Transgender thug, 18, spared jail after judge says he would not be ‘comfortable’ in women’s prison

Darren Jenner, 18, from Blackpool, was spared jail after 'bottling' someone, and has escaped detention once again after breaching a community order

Darren Jenner, 18, from Blackpool, was spared jail after 'bottling' someone, and has escaped detention once again after breaching a community order

Darren Jenner, 18, from Blackpool, was spared jail after ‘bottling’ someone, and has escaped detention once again after breaching a community order

A transgender thug has been spared jail over a bottle attack, after a judge said he would not be ‘comfortable’ in a women’s prison. 

Darren Jenner, 18, from Blackpool, had been subject to a community order after he was found guilty of ‘bottling’ someone. 

But Jenner, who was transitioning from a woman, had flouted the order he had been given at Preston Crown Court last July by not turning up for appointments because he had been in bed.       

The 24-month order had included anger management, alcohol intervention and 40 days’ rehabilitation.    

The 18-year-old appeared at Burnley Crown Court, where he admitted breaching the order, between last October and February.  

His barrister said he had been in a ‘dark place,’ and the judge who made the order said that was why he had taken the lenient course and imposed it instead of four months in detention.

But despite breaching the order, Jenner was again spared jail – with Judge Andrew Jefferies, QC, taking into account how ‘uncomfortable’ he would be in a female prison. 

The breach hearing was told Jenner had no viable explanation for not adhering to the order and said he had usually been asleep – which the judge said didn’t fill him with any great joy and made him ‘feel like an idiot.’

Katie Jones, prosecuting for the probation service, said ‘quite lengthy steps’ had been taken to ensure Jenner complied, his complex needs had been taken into consideration and extra allowances had been afforded.

Miss Jones said: ‘If he can convince the court that from now on he will fully comply they would be recommending the breach be marked by an electronic curfew.’

The 18-year-old appeared at Burnley Crown Court (pictured), where he admitted breaching the order, between last October and February

The 18-year-old appeared at Burnley Crown Court (pictured), where he admitted breaching the order, between last October and February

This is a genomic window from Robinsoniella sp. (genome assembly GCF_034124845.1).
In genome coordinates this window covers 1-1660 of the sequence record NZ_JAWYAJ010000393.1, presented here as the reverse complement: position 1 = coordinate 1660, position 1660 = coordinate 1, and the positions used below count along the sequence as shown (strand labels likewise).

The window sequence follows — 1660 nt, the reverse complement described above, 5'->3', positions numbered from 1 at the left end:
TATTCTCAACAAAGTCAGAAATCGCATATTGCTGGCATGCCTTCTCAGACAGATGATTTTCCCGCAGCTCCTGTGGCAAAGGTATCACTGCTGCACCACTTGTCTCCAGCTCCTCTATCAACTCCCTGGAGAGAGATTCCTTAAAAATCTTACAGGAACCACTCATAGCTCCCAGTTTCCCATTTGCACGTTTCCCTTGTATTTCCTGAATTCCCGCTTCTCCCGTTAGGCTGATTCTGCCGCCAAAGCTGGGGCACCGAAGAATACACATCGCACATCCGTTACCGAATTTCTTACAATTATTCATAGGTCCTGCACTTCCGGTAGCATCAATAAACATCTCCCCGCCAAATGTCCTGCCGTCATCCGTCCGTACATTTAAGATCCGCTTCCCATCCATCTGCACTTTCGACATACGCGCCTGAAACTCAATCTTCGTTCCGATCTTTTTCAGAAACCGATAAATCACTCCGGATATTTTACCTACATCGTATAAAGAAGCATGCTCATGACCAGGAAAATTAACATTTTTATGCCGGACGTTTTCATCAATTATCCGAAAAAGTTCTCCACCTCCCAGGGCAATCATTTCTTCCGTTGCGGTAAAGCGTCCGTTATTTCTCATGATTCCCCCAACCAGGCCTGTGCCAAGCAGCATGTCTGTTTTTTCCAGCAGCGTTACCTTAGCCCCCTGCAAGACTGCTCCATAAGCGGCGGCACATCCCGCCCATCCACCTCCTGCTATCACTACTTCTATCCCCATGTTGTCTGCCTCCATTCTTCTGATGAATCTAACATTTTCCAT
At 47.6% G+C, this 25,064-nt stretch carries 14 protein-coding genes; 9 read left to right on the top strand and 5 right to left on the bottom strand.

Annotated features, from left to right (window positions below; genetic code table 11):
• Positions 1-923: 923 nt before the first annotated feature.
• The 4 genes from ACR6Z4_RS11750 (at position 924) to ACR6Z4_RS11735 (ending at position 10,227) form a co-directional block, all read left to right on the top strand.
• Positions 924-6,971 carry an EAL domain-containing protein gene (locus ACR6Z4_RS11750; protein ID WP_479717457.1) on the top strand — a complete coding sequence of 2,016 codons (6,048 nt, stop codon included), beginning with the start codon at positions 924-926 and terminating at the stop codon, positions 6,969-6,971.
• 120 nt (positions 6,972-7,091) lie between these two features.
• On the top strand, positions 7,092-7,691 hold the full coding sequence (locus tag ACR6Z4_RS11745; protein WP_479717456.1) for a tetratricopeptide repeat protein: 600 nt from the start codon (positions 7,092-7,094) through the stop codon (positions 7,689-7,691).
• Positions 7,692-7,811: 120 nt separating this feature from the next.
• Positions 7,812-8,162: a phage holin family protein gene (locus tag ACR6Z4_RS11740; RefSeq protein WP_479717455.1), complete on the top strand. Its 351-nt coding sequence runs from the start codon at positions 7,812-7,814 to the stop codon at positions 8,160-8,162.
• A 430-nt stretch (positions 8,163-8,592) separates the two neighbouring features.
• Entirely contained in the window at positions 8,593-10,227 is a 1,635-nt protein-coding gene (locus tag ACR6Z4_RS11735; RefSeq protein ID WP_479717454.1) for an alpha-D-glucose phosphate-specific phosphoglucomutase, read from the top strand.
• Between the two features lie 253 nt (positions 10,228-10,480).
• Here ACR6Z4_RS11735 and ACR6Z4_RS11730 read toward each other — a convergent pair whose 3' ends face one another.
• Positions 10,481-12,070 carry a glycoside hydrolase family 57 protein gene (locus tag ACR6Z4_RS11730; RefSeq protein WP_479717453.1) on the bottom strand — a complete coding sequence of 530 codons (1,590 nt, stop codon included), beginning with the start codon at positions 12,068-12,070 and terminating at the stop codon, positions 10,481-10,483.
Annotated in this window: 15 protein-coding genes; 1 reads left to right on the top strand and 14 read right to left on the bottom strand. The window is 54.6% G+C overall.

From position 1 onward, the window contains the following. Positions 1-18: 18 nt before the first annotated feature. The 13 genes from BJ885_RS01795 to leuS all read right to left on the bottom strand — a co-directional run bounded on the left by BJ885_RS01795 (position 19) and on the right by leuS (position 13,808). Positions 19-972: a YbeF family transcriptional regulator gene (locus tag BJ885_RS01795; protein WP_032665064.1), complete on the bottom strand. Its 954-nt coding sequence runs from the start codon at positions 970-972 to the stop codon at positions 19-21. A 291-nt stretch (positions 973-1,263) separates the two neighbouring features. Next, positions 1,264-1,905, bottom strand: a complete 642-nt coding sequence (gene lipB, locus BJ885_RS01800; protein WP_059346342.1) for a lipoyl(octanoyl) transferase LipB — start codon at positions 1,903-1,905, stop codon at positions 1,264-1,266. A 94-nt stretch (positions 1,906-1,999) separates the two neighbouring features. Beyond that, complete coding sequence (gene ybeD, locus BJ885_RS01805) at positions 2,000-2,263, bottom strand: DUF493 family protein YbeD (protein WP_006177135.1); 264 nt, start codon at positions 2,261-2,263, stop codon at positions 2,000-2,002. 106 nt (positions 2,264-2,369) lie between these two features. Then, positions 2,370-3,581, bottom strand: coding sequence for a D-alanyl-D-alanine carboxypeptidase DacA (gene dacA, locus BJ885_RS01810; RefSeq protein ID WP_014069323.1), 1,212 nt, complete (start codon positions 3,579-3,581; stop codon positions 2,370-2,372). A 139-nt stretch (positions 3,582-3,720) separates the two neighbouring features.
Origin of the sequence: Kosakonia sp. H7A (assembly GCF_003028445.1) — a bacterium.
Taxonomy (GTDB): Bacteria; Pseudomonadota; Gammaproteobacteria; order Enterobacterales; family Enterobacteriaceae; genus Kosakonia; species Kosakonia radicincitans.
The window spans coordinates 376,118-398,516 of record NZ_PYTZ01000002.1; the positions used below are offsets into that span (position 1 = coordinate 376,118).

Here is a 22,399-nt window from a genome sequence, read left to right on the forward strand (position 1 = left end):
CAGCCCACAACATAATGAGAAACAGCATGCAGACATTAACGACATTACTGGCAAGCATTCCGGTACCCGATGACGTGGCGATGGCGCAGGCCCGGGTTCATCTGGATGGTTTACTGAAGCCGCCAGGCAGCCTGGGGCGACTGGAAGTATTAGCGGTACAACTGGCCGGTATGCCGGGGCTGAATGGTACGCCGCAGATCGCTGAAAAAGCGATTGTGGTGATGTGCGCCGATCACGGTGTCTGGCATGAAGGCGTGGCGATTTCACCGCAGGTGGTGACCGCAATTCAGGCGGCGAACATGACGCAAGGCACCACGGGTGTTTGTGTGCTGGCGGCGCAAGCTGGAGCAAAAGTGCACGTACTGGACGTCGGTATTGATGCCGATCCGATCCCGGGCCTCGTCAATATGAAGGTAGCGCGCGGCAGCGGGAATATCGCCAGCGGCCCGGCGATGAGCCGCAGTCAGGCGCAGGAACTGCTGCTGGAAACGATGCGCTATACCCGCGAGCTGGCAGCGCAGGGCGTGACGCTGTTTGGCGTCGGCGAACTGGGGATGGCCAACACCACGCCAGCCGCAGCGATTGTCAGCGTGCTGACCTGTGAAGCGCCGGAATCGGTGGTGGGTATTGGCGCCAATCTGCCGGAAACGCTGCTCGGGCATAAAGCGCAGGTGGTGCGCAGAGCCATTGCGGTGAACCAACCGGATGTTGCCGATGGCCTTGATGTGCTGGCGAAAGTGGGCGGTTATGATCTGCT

The 18-year-old appeared at Burnley Crown Court (pictured), where he admitted breaching the order, between last October and February

She said the probation service asked that the order continue. Miss Jones added Jenner had had no record before the wounding offence, but had been convicted of being drunk and disorderly since.

Sarah Gruffydd, defending, said he had been in ‘ a dark place.’

He had realised he couldn’t just wallow at home and was now working towards employment. 

The defendant was hoping to secure work at the Pleasure Beach or Sandcastle in Blackpool and was now ready to grow up.

She told the court the probation service said his compliance had recently been good.

The barrister told the court: ‘He is a young man with a terrible background, who has struggled to come to terms with his problems, to address them.’

Sentencing for the breach, Judge Jefferies told the defendant: ‘When you walk out of court today, you are going to have a huge smirk on your face, believing you are pulling one over on me or walk out with a huge sense of relief. I hope you walk out with a huge sense of relief. ‘

The judge said he had originally given Jenner the community order as he understood the transition he was going through had emotional effects that may have played a part in the offending and what he needed was some rehabilitation, rather than punishment.

He said: ‘Because of what I am told is the position of you recently complying and the fact that you would go to a female prison, which would not be comfortable for you or somebody else there, on this occasion I am going to do what probation asks. ‘

New government policy issued in 2016 outlined how transgender prisoners should be treated by the courts. 

It stipulated that the policy should ‘take as its starting presumption a wish to respect someone in the gender in which they identify.’

But assessments are made on a case by case basis, with those wishing to go to a particular prison having to ‘provide evidence’ of why they should go there.

Jenner, of Blackpool, Lancs, was given a one -month curfew at his home, between 7pm and 7am.  

Link hienalouca.com

(Просмотров всего: 55 Время, 1 визитов за день)

Leave a Reply